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Review: THE LOOK OF LOVE at Eisenhower Theater

Review: THE LOOK OF LOVE at Eisenhower Theater

The production runs through October 29.

Mark Morris choreographs for an audience's ears as well as its eyes. The performances are always as much about his music choice as about the movement. No exception, the charming Look of Love at the Kennedy Center through October 29.

The ten dancers of the Mark Morris Dance Group have to compete with the sensational arrangements by Ethan Iverson of 13.5 songs by Burt Bacharach and Hal David for piano (Iverson), bass (Simón Willson), drums (Vinnie Sperrazza), and trumpet (the stellar Jonathan Finlayson) as well as the outstanding singing of Marcy Harriell. She's so talented, you won't miss Dionne Warwick. Iverson seems to hear Bacharach through a filter of JS Bach and Art Tatum; his arrangements (and his playing) find notes in Bacharach's pieces that have always been there but have never stood out quite this way before. This gives a boon to Morris and his dancers; the more improvisatory each song becomes, the more imaginative Morris' work becomes. One minute there's an ensemble of ten; then a pas de deux; then five pas de deux; then a girl lifts a boy; then everyone's back is to the audience; then someone sits down, and someone else lies down. The movement never stops; even when a song ends, Morris has choreographed dancers to set up for the next song; Robert Wilson might call them Knee Plays.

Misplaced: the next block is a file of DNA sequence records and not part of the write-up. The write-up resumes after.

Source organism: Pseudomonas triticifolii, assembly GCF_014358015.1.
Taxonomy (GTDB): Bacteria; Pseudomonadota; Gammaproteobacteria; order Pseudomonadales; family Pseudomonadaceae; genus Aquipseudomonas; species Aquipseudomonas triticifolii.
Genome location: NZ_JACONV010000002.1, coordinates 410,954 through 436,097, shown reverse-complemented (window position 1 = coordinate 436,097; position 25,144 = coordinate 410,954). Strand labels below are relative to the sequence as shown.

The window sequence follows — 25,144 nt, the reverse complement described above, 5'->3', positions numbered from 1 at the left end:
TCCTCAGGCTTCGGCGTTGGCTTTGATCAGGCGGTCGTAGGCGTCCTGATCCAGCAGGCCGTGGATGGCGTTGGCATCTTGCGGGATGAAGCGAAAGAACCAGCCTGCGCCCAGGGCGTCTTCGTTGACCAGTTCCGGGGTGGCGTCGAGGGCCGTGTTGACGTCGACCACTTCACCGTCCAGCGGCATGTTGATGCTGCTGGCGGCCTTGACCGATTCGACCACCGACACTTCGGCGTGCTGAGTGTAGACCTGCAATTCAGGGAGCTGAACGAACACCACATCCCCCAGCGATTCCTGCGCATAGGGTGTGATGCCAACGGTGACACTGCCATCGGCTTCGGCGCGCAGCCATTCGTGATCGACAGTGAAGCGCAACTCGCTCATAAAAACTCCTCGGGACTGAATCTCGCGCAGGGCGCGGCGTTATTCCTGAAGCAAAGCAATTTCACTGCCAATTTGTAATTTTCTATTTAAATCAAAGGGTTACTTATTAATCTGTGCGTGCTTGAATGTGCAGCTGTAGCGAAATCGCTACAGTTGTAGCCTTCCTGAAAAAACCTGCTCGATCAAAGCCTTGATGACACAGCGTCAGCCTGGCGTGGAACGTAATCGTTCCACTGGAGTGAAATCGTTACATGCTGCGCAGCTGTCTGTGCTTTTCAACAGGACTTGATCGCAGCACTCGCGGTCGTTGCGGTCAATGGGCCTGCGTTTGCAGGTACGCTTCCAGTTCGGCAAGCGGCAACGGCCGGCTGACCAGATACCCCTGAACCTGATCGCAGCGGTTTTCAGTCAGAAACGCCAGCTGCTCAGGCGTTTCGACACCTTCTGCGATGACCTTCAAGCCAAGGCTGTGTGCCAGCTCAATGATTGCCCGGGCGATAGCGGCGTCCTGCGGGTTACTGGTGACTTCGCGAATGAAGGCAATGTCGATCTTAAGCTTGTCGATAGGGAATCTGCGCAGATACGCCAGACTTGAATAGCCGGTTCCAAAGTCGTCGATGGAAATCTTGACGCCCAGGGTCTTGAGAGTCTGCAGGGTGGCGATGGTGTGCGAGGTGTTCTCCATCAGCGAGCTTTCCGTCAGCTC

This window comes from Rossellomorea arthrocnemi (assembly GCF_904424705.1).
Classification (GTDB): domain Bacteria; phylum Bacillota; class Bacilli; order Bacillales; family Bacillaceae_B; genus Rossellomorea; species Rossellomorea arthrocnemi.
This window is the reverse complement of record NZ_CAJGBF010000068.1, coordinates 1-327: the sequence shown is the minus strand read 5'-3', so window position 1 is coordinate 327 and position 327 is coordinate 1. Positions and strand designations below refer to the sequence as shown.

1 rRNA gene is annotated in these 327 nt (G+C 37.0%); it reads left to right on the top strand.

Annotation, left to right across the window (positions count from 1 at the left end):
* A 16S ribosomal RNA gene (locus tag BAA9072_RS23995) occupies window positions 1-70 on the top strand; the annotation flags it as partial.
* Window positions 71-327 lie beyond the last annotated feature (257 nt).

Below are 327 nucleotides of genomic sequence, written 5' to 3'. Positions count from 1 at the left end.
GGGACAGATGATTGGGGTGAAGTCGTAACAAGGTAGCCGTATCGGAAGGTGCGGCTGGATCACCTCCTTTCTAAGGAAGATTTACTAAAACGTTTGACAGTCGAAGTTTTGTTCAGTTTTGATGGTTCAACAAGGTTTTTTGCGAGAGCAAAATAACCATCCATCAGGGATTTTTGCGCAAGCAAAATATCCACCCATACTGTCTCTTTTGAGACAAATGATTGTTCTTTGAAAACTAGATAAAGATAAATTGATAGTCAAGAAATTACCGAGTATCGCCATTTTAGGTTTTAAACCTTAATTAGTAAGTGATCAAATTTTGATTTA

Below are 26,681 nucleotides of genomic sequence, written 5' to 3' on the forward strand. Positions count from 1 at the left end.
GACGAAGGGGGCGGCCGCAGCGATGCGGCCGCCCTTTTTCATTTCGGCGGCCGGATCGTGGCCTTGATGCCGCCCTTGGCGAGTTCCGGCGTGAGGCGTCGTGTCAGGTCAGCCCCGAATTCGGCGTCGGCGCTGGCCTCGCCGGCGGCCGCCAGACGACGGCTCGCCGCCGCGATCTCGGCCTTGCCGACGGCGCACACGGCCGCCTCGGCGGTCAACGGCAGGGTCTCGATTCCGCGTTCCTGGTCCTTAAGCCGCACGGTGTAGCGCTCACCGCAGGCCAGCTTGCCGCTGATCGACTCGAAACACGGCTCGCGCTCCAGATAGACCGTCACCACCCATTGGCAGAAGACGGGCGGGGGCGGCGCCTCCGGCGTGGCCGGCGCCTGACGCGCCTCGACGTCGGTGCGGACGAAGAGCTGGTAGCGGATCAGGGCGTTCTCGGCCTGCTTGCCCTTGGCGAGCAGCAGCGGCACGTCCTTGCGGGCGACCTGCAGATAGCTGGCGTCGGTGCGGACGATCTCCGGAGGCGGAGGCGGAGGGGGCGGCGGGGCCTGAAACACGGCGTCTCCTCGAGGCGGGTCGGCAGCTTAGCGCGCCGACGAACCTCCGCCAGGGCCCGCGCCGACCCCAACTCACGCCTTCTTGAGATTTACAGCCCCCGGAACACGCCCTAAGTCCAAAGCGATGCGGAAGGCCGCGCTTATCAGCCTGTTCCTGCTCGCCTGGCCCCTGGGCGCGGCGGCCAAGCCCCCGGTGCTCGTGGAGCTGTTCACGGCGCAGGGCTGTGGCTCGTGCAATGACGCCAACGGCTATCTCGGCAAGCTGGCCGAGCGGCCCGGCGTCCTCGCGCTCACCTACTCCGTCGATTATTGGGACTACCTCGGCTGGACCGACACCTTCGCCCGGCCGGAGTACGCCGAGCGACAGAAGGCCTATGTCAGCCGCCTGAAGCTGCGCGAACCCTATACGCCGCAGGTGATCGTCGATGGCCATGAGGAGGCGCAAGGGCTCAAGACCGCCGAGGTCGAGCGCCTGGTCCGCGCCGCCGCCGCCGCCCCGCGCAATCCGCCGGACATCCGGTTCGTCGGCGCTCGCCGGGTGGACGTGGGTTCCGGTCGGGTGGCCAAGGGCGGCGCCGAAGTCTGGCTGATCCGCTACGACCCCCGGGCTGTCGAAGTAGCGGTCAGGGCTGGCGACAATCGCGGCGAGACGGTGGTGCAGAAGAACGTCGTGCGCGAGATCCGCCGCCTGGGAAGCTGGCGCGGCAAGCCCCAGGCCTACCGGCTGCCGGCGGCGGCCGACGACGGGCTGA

If the choreography has a flaw, it's a bit of a tendency to "act out" or pantomime some of the lyrics. When "I Say a Little Prayer for You" sings about make-up and hair, dancers don't have to apply pancake and pat their coifs; when David talks about buying a car because LA is a great big city, sitting down and pretending to drive isn't really a satisfying movement choice. "Walk on By" need not necessarily suggest, um, a lot of walking; we know where the heads are that the raindrops keep falling on. But admittedly, in our post-pandemic world, David's lyric from Promises, Promises, which was funny enough in 1968, is a hoot when mimed today: "What do you get when you fall in love?/You get enough germs to catch pneumonia/After you do, s/he'll never phone ya'/I'll never fall in love again."

The Look of Love opens and closes with "Alfie," a daring choice to set to dance because it's such a complicated line of melody with so many unexpected intervals. Morris has the company form a circle both times (the way Jerome Robbins choreographed Fiddler. . . and Dances at a Gathering), and that's an elegant abstraction of the look of love which shows without telling.

Nicole Pearce's lighting design is ample and colorful, though if the trim on the borders were eight inches lower, the audience in the orchestra would not have so much distracting brightness in their eyes. Isaac Mizrahi has designed a unique costume for each dancer; each garment is a blast of bright colors, easy to dance in, and just flat out gorgeous.

About the half-song, "The Blob." No clue. Never heard it before, and with any luck won't ever hear it again. Even Mark Morris can't fix it. But it accounted for only about 5 of the 65 minutes of this piece, which really is a keeper and is what the world needs now.

Photo Credit: Christopher Duggan

From This Author - Mary Lincer

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